is a term used by the United States Bankruptcy Code
to describe a category of bad acts that taint a particular debt
such that it cannot be discharged in bankruptcy
. The division is different from both criminal and civil rules describing permitted and unpermitted acts. Thus, parking fines garnered through illegal parking are generally dischargeable, but fines levied as part of a criminal conviction for drug trafficking generally are not. Similarly, debts of a civil (non-criminal) nature that are acquired through entirely legal means may not be dischargeable if discharge would allow a debtor to easily calculate declaration of bankruptcy into a profitable financial plan (e.g. by accumulating large cash advances before filing). The term is also used in legal proceedings outside of bankruptcy to refer more generally to embezzlement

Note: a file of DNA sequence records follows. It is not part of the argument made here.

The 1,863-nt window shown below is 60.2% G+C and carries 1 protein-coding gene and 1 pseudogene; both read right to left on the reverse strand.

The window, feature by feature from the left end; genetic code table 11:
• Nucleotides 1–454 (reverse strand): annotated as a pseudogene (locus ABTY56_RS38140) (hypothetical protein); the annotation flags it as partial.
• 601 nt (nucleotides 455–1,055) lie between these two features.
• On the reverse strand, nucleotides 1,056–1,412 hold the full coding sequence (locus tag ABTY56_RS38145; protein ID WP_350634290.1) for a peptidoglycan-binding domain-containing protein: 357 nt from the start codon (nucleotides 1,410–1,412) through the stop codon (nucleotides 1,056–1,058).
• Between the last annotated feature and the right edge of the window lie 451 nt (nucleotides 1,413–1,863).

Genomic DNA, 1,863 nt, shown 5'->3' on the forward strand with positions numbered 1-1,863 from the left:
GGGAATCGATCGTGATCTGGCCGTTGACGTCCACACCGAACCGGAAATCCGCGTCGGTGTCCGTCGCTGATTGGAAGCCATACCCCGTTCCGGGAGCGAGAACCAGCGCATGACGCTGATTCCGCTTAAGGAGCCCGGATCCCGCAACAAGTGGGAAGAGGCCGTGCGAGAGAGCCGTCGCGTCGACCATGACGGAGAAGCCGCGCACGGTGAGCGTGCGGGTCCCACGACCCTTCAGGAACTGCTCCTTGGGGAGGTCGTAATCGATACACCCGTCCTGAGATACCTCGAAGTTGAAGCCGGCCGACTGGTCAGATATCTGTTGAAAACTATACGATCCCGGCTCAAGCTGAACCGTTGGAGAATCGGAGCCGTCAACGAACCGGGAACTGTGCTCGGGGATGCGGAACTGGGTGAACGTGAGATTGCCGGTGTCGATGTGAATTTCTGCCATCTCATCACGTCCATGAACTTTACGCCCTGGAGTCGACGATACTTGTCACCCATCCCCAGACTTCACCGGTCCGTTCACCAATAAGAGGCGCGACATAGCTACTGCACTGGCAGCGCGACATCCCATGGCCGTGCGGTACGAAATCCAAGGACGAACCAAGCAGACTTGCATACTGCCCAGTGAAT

; it is often used in the context of the title insurance
business. A title agent who misuses funds intended to be used to close insured transactions is said to be involved in a defalcation. Many title insurers have their own "defalcation units."